Old But Good Lag Drill

By | on January 31, 2013 | 6 Comments |


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Paul Wilson

Paul Wilson is the creator of Swing Machine Golf and founder of Ignition Golf. Paul's golf swing technique is based on the Iron Byron swing machine. YouTube Channels: Paul Wilson Golf and Ignition Golf Tips. Please Join me on Google+

6 Responses to “Old But Good Lag Drill”

  1. February 1, 2013

    wenlihowe

    Hi Paul,

    Could you explain the different steps needed to make great iron shots. From short irons to long irons.I have been slicing my balls lately and also lost alot of distance with each iron even when i do eventually hit the balls straight.

    Thanks and look forward to your reply.

    regards,
    WL

  2. February 2, 2013

    JaySchwarz

    Paul,

    Any worries that these drills will activate the arms too much? I’ve been working on your technique and don’t want to backtrack. Thoughts?

    • February 3, 2013

      Paul Wilson

      Jay,

      When you are working on certain positions you should be feeling your arms. Once you feel you have the position you turn your arms back off.

  3. Paul, what did Jack Niklaus mean when he said “I can’t release the club soon enough”?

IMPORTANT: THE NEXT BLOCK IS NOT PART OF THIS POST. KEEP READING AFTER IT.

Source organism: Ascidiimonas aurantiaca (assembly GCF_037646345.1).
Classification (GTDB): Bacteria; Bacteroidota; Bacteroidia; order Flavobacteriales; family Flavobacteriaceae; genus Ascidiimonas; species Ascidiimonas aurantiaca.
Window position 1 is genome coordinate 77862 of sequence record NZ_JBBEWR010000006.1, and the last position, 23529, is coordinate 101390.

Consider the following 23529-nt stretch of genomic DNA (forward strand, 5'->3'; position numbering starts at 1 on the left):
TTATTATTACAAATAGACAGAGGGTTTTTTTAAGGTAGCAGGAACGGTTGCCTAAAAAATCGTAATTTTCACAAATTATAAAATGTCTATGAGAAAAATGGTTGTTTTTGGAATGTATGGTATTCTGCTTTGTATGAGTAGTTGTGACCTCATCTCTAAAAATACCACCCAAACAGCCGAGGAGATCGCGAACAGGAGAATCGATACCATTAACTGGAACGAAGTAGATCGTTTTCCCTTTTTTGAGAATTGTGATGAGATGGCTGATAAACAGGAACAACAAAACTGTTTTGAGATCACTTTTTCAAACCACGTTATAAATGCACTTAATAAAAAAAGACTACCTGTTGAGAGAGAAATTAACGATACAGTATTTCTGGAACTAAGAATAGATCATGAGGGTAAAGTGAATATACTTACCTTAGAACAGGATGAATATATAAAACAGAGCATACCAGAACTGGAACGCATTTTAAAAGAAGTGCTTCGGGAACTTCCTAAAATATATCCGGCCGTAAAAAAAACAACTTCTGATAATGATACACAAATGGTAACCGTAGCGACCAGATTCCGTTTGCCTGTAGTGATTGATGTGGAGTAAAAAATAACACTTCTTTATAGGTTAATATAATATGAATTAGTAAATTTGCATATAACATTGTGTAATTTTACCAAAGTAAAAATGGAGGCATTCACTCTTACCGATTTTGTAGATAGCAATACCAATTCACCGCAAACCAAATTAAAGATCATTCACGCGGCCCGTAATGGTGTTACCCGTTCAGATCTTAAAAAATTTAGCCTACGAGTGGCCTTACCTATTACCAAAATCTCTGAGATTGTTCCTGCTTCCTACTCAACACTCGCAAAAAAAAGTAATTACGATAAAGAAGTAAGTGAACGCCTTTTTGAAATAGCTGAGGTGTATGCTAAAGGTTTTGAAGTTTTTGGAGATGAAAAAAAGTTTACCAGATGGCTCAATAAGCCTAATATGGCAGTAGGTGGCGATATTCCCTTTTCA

I really appreciate your work. Thanks

    Doug

    • Paul Wilson

      February 10, 2019

      Paul Wilson

      Douglas,

      This is along the same line a Hogan saying he wished he had 3 right hands. This is where the power is coming from in the swing. This is the release. This release is connected to your body which is turning. It should be release because your wrists are loose not because you are trying to release it. Both of these players were faders of the balls so for them they could have the feeling of really releasing as hard as they could opposed to holding on a resisting (tightening).

      There is also a few lines where Nicklaus talked about being between clubs on a par 3. He chose to swing easy and airmailed the green then remarked that maybe he should swing easy more often.

      So is releasing it as they suggest a good thought for amateur players? Not really unless you working on your release and trying to cure slice spin. For everyday play, the thought should be too not hit anything at all (powerless arms and loose wrists). Their thought is an arms and hitting thought so it would best be avoided for the average player. Keep hitting with the arms and you are not changing anything so when do you ever stop hitting?

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